Chairperson Sam Offen, and City
Clerk Winnie Northcross.
SEND TODAY FOR OUR CATALOG!
by Bethany Robertson
Daily Administration Reporter
Psychiatry professor Frederick
Glaser was recently appointed to di-
rect the implementation of policies
recommended by the University
Task Force on Alcohol and Other
Glaser, who is also director of
the University Substance Abuse
Center, brings both clinical and re-
search experience to the position,
said Joan Lound, assistant to the
Vice Provost for Medical Affairs.
Glaser was co-chair of the commit-
tee that wrote the recommenda-
"He's been able to get a better
understanding of the University
with his experience on the task
force," Lound said.
Glaser has a solid background
working with substance abuse prob-
lems, Lound added, and is especially
familiar with a method known as
"treatment matching." The process
aims to coordinate treatment plans
with diagnosis to produce the best
solution for a specific problem.
The task force, whose recom-
mendations Glaser will now work
to implement, began examining the
problem of alcohol and other drugs
on campus in the spring of 1989.
General acknowledgement of the
conditions at Michigan, as well as
passage of Drug Free Work Place
and Drug Free Schools legislation,
encouraged the University to exam-
ine the problem, said Jackie Camp-
bell, an administrator at the Sub-
stance Abuse Center.
"The University is required to
have some prevention and assistance
as a result of that legislation,"
Campbell said. She added that the
costs associated with drug and alco-
hol problems were becoming large.
In addition, Lound said that stu-
dent problems occurring on campus
at the time may have brought atten-
What's happening in Ann Arbor today
Northwalk, North Campus safety
M eetungs walking service. Sun-Thur 8 p.m.-1:30
Time and Relative Dimensions in a.m. and Fri. and Sat. 8 p.m.-11:30 p.m.
Ann Arbor, weekly mtg. 2439 Mason, 8 Stop by 2333 Bursley or call 763-
Center Party, mass mtg. Union, Crow- SPARK Revolutionary History Se-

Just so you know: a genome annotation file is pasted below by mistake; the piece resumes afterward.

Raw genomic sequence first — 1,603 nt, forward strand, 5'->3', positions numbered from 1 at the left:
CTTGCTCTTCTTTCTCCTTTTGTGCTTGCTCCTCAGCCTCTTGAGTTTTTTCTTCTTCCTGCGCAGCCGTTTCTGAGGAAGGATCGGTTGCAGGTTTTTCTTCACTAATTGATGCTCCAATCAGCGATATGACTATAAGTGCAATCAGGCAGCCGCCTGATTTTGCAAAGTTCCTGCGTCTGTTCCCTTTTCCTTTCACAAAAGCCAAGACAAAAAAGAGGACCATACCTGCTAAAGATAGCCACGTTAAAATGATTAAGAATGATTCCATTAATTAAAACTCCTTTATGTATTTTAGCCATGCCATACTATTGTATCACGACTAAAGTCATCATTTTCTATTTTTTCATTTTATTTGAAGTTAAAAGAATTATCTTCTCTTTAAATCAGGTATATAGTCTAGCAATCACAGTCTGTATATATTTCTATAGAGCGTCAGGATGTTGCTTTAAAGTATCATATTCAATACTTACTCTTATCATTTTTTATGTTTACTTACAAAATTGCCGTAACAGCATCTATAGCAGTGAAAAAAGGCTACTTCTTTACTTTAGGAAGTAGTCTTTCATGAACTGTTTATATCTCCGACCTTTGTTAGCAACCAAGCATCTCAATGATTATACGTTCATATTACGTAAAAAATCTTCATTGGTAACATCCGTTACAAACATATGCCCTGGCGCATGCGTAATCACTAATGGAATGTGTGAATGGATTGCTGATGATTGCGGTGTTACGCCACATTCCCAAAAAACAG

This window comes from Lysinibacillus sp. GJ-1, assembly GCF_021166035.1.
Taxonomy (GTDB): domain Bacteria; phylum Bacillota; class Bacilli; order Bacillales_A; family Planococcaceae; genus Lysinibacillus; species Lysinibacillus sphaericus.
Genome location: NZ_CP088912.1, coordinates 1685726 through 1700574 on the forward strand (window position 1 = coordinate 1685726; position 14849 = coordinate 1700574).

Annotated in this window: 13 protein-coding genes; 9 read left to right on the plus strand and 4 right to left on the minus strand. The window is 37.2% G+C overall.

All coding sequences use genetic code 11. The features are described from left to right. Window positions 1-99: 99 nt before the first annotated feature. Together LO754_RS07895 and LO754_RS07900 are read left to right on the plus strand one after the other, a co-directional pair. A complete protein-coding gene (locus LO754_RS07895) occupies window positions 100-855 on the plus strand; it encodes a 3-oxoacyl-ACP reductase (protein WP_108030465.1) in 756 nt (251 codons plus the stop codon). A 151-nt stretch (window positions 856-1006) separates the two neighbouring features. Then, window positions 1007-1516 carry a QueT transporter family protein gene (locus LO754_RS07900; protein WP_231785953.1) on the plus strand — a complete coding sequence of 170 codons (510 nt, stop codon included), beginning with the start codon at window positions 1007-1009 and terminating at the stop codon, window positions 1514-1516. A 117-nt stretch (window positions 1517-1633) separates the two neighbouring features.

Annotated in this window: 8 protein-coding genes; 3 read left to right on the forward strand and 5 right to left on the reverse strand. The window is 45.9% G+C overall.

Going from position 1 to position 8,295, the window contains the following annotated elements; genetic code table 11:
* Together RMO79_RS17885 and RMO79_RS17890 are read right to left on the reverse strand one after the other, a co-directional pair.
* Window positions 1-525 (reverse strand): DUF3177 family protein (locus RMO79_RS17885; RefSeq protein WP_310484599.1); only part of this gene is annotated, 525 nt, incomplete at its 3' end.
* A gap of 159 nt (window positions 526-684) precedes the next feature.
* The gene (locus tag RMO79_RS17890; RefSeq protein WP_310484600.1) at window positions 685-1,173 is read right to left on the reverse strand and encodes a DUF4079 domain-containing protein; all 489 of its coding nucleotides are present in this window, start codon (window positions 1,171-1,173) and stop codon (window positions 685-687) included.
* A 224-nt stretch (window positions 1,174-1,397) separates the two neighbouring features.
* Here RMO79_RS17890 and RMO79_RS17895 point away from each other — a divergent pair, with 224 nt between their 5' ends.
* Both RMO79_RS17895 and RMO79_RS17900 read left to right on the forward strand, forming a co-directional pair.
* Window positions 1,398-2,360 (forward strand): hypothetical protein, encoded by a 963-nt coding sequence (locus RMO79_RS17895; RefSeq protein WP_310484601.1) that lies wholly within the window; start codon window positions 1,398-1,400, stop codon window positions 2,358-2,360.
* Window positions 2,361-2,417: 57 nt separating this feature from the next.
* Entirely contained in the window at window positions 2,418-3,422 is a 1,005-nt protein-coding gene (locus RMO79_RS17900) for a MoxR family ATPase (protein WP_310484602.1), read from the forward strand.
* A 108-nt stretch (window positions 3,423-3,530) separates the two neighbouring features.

foot Rm, 7 p.m. ries. "Revolution Sweeps Europe,
Armenian Students' Cultural Asso- 1848,"MLB, rm B122, 7-8.
clation, mtg. Union, Welker Rm, 7 p.m. Greek Dancing Lessons. Union, rm
Socially Active Latino Students As- 2209 A & B, 7 p.m.
sociation (SALSA), mass mtg. Union, Cycling Club Ride. Meet in front of
rm 1209,7 p.m. Hill Auditorium, 4 p.m.
Art Students League (ASL). Art and ECB Peer Writing Tutors. An-
Architecture Bldg, Studio 1054, 5:30. gell/Mason Computing Center, 7-11.
Church Street, 7-9.
Speakers U-M Swim Club, Tuesday workout.I M
"Sex and Spirit: A Study of Body and Pool, 6:30-8:30.
Soul," League, rm 2, 3:30-5 p.m. Women's Rugby, Tuesday practice.
Mitchell Field, 5:45-8 p.m.
Furtherm ore Rally to Stop Thomas Confirmation.
Safewalk, night-time safety walking Union steps, noon.
service. Sun-Thur, 8 p.m.-1:20 a.m. and Career Planning and Placement.
tion to the problem.
"One of the pieces may well have
been the problems they had after the
NCAA championship on South
University," she said. A riot
erupted after the Wolverines won
the 1989 NCAA Basketball Cham-
pionship. Two weeks ago, the night
before the Notre Dame football
game, police used tear-gas on crowds
of students in what they called an
attempt to prevent a similar
The task force studied three parts
of the University: students, faculty
and staff. In making recommenda-
tions, particularly for students, the
University is trying to avoid taking
on a parental role, Lound said.
"We want to be respectful of
(students') rights as adults, and yet
we want everyone on campus to be
responsible," she explained.
Glaser was out of town for the
week and unavailable for comment.
by Philip Cohen
Daily News Editor
The Board for Student Publica-
tions seated several new members at
its meeting last night. The Board,
which is an agency of the University
Board of Regents, oversees three
student publications: the Daily, the
Michiganensian yearbook, and the
Gargoyle humor magazine.
The board's new co-chairs, ap-
pointed by University President
James Duderstadt, are Leon Jaroff, a
contributing editor at Time maga-
zine and managing editor of the
Daily in 1950, and Social Work Pro-
Study in one of Syracuse University's
academic programs in England, France, Italy,
Spain, Germany (Fall 1992) and Australia
(Spring 1992)! Grants are available for a
semester, a year, or a summer of study